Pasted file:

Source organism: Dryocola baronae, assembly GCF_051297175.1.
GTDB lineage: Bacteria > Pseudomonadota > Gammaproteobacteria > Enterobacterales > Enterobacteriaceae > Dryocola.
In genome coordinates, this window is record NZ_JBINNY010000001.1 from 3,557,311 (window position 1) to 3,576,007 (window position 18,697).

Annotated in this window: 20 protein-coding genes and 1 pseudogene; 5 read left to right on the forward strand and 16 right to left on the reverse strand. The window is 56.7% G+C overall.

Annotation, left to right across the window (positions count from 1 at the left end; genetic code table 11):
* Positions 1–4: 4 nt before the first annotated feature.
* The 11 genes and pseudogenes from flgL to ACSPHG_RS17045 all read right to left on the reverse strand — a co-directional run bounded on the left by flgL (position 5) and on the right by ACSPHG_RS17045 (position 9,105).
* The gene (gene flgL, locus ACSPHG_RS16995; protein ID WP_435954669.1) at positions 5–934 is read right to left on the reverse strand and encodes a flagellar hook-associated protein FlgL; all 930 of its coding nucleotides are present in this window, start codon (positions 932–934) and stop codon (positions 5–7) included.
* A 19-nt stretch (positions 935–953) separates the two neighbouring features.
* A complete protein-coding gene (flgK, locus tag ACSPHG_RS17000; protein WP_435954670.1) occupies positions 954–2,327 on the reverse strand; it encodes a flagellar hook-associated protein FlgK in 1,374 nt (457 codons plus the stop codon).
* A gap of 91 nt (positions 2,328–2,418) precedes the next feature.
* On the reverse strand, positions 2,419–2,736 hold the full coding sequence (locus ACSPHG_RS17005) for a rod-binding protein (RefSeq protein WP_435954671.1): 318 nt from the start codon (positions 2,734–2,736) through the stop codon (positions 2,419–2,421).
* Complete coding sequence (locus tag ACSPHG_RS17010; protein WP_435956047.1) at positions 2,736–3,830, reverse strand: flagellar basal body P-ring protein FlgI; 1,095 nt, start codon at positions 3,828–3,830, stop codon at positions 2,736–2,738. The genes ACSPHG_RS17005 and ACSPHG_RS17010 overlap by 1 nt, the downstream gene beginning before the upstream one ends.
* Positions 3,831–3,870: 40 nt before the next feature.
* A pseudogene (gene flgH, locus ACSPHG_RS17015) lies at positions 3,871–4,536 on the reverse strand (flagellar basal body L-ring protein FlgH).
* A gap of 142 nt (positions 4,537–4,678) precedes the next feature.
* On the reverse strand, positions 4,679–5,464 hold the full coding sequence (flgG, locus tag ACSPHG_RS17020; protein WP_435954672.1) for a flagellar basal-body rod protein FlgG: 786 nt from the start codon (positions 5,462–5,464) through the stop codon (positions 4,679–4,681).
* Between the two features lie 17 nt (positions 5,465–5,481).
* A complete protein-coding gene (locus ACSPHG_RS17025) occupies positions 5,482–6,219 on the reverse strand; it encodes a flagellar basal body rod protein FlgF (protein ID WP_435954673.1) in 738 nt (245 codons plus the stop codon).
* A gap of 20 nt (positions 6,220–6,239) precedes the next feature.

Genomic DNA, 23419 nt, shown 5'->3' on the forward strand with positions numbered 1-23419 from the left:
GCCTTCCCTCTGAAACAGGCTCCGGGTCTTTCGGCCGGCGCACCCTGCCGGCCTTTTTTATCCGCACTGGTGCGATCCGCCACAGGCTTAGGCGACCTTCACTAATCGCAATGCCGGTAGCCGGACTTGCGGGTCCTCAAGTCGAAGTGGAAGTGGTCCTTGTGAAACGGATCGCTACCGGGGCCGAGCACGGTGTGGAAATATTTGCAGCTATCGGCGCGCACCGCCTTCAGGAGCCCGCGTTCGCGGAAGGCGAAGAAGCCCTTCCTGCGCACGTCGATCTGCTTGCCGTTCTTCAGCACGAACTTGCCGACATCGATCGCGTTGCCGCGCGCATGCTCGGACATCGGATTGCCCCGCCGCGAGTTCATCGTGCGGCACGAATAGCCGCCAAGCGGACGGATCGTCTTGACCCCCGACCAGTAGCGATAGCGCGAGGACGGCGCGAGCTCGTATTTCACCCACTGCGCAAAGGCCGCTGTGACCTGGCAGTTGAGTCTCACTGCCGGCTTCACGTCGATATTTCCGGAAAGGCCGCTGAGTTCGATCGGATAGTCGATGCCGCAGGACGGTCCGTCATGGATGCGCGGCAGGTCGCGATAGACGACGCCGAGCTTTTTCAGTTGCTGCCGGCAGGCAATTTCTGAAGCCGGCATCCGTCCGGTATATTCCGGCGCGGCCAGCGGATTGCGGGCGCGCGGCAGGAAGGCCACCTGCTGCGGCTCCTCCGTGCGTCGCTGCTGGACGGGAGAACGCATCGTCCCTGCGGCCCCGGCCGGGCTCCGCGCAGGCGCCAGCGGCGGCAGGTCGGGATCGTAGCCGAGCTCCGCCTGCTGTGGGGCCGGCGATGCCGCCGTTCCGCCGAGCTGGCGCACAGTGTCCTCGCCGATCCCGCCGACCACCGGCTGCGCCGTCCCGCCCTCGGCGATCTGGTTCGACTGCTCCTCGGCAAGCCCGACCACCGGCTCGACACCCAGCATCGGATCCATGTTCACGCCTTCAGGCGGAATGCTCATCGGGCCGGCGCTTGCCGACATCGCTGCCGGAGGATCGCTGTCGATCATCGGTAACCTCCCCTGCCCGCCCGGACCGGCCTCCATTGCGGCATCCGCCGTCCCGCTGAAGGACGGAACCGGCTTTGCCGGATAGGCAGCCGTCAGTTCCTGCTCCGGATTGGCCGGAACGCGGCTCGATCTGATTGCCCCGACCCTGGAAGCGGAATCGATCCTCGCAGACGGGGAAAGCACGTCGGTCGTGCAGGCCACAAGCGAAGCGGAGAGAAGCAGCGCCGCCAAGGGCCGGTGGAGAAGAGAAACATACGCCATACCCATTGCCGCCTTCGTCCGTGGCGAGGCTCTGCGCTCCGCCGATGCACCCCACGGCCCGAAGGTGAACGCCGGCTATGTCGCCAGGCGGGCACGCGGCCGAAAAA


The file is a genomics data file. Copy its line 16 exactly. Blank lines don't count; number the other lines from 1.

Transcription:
* A gap of 142 nt (positions 4,537–4,678) precedes the next feature.